Alfredo RA “Alran” Bengzon, who was then-president Corazon Aquino’s health secretary, knew he had inherited a corrupted and underfunded health system from the older Ferdinand Marcos in 1986.
Alran would have to start by literally cleaning out the Aegean stables that was the Department of Health (DOH) as he found it. Regional directors were most affected, as he fired seven, retained three and promoted one before he even started to pay attention to the people’s health.
The former secretary recognized health as a human right, but he had his priorities. He viewed the Filipino population as being divided among the “well;” “worried, but well” and the “unwell.” His policies and programs were focused on keeping people well (preventive health programs on immunization, for one) and taking care of the unwell (the Generics Law was meant to make medicines more affordable, since it constitutes 60 percent to 80 percent of the cost of health care).
As one of the first doctors with a Master of Business Administration degree, Alran set his priorities for the meager budget of the DOH by setting up a management structure that reduced his supervisory load from 40 to seven. His pragmatic position on the decentralization of health services under the Local Government Code would be his undoing when he ran for a Miami Filipino Restaurant seat in 1992.
Today, with the coronavirus disease sweeping the country, it is important to get our priorities right and dig in with the basics of health-resource management as Sec. Alran did.
Taking care of the unwell
At near 50 percent positivity with COVID-19, health managers at all levels can presume that everyone with flu-like symptoms has been infected with COVID-19 (most likely) or with influenza (less likely). Nine out of 10 patients do not need hospital care and need symptomatic relief.
It would also be senseless to have them all tested, since the National Capital Region-Plus (or NCR-Plus, with the provinces of Bulacan, Rizal, Cavite and Laguna) is now a COVID-19-transmission hotspot (areas with high effective transmission), so why overload laboratories with tests that are costly, while the money could go to symptomatic treatment? Is it so we can know the numbers, which can only lead to the “worried well” being more worried?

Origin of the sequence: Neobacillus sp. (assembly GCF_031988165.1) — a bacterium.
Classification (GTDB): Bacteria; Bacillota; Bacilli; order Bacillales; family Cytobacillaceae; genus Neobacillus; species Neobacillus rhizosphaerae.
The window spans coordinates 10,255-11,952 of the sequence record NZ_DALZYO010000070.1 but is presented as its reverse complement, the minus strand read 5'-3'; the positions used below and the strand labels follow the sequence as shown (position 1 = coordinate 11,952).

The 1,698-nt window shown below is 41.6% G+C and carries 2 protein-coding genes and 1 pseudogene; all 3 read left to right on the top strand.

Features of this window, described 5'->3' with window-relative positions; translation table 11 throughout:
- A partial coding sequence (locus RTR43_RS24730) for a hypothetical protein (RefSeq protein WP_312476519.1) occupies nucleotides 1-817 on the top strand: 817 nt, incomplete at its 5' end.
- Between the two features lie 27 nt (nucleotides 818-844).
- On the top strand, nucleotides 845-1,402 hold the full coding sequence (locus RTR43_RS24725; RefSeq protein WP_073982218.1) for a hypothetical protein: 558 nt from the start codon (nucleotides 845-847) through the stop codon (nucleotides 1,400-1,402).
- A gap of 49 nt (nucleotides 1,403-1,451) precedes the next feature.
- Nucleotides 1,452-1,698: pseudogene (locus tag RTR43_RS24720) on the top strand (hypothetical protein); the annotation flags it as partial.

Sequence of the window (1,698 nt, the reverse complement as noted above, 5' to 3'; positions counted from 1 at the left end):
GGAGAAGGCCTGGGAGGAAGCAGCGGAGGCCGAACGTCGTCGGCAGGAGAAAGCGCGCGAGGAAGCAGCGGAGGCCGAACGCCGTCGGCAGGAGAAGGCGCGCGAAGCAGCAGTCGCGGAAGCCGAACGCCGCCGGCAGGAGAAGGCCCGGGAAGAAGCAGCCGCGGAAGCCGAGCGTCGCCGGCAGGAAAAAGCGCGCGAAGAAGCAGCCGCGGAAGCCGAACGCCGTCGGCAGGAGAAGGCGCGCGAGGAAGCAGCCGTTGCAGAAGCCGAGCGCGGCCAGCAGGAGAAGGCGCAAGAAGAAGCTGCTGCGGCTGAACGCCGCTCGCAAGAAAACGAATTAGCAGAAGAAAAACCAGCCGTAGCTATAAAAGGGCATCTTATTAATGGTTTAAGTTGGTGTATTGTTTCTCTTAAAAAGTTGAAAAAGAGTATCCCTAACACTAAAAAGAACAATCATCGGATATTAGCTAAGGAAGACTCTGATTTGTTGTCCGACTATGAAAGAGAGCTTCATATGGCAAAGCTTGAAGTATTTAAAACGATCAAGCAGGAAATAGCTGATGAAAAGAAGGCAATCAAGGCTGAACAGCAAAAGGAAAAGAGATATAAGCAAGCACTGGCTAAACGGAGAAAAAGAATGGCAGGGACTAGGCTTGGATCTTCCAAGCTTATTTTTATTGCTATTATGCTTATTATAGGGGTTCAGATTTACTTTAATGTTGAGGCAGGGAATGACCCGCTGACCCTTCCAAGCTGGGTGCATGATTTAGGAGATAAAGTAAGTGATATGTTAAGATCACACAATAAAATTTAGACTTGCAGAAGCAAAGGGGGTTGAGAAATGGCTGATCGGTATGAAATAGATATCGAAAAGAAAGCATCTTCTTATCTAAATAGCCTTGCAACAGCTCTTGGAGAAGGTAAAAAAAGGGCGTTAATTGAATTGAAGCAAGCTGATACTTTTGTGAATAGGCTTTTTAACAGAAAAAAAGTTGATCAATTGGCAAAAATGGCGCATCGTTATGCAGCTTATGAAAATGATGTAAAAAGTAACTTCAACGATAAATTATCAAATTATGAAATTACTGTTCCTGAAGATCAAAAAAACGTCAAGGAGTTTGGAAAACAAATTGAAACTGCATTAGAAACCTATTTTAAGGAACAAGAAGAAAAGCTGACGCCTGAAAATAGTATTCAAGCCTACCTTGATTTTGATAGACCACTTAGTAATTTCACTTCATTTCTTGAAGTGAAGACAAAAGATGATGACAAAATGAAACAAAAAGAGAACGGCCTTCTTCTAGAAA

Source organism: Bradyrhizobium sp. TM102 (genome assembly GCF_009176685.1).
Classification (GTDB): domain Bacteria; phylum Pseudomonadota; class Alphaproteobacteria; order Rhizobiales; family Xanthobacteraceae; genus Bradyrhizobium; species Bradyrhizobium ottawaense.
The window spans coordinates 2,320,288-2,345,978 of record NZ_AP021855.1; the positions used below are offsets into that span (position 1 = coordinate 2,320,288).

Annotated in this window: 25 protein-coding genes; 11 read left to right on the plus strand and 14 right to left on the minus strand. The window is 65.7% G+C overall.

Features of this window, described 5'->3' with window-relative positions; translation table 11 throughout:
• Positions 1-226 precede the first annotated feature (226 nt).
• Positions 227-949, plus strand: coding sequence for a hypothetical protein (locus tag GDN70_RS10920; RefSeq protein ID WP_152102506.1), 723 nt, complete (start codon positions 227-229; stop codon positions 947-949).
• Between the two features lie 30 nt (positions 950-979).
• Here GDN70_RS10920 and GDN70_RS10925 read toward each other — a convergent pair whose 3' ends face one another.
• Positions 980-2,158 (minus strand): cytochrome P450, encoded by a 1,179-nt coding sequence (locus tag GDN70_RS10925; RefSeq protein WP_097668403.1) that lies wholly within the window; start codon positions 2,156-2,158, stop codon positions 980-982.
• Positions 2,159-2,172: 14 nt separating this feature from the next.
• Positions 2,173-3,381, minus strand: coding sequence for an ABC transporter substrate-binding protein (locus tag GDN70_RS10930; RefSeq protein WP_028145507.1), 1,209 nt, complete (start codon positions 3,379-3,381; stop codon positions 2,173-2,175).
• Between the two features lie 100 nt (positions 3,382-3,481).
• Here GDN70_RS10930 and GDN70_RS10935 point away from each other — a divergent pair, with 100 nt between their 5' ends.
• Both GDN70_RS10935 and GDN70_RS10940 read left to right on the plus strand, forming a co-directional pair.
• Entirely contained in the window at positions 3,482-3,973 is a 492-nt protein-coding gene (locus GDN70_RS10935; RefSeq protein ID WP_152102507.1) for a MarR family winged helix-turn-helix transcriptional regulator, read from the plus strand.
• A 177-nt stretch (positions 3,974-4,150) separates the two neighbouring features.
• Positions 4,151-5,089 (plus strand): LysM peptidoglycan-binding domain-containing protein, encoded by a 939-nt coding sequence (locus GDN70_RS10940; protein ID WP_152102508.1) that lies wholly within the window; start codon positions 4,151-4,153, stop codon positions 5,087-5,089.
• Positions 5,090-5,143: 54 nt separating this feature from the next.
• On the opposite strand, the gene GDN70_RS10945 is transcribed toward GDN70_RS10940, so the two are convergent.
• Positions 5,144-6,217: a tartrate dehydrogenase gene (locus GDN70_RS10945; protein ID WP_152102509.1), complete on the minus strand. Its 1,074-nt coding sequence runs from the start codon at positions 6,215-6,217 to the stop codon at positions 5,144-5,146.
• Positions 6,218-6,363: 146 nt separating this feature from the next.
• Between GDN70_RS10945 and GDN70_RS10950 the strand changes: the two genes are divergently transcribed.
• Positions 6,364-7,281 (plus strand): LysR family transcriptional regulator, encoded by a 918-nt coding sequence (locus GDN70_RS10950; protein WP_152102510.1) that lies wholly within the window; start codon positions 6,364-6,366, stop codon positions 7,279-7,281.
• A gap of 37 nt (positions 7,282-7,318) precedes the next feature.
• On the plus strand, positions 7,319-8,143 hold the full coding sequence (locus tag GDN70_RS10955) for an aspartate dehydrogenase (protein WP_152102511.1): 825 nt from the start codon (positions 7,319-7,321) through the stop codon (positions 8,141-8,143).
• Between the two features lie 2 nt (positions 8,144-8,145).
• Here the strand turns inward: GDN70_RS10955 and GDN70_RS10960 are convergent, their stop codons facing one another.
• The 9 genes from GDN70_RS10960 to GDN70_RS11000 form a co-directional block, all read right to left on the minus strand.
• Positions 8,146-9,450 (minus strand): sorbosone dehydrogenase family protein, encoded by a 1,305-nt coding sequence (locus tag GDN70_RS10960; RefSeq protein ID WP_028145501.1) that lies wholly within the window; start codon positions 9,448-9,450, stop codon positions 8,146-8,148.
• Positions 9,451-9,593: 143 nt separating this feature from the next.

Most regions in the country may well be in NCR-Plus’ current hotspot situation within the next month. The DOH no longer has direct supervision over local health systems, but it can set a treatment policy that any health provider can follow with any COVID patient that all health professionals and workers, including the barangay health workers (BHWs), need to pay attention to:
One Influenza-like Illness Station in every barangay – led by a midwife or nurse to assess everyone with symptoms, triage to the health center the moderate and severely ill and isolate all “symptomatics” at home or isolation facilities for 10 to 14 days, dependent on their vaccine status (longer if “unvaccinated;” or, lock in all those who are unwell). Those over 55 years of age can be prioritized for testing, as well as those with comorbidities.
BHWs conducting daily health visits – to check on symptoms of those in isolation, and report adverse events
LGU health centers as COVID triage facilities and overall health-care providers – health centers led by health officers to set up areas accepting referred patients from barangays to higher-level facilities for appropriate care, and a regular area for other types of health care.
Caring for the unwell
Triaging patients through the health system for necessary care means sending patients to hospitals only when they need it. The One Hospital System needs to decentralize to the provinces and cities with hospitals. Private hospitals should also respond to referrals from the decentralized system (as was intended under the Universal Health Care Law).
Mayors and governors need to support their local health systems so that hospitals do not get overwhelmed.
COVID-19 patients with the now-dominant Omicron variant who are critical do not all need the higher-end care that was seen with the Delta variant, so the lower-level hospitals can take on more of the load, leaving the most severe cases for the higher-end hospitals.
Assure and vaccinate all
The message on minimum-health protocols needs to be continuously promoted by all agencies and organizations, public and private. As people go about on their necessary tasks, the proper role for enforcers is to provide assistance – not enforce compliance.
The vaccination program needs to be stepped up and continued, eventually as part of the regular service of health facilities. It cannot be sustained as a national program.
Going after the unvaccinated is a complete waste of health resources, and cannot be imposed on a health system that is already overburdened. The messages need to be:
“Stay in if you are unwell.”
“Sit tight with protocols in place if you are among the ‘worried well.’”
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Juan Antonio “Doc Jeepy” Perez III is the executive director of the Commission on Population and Development, or POPCOM.
Email: [email protected]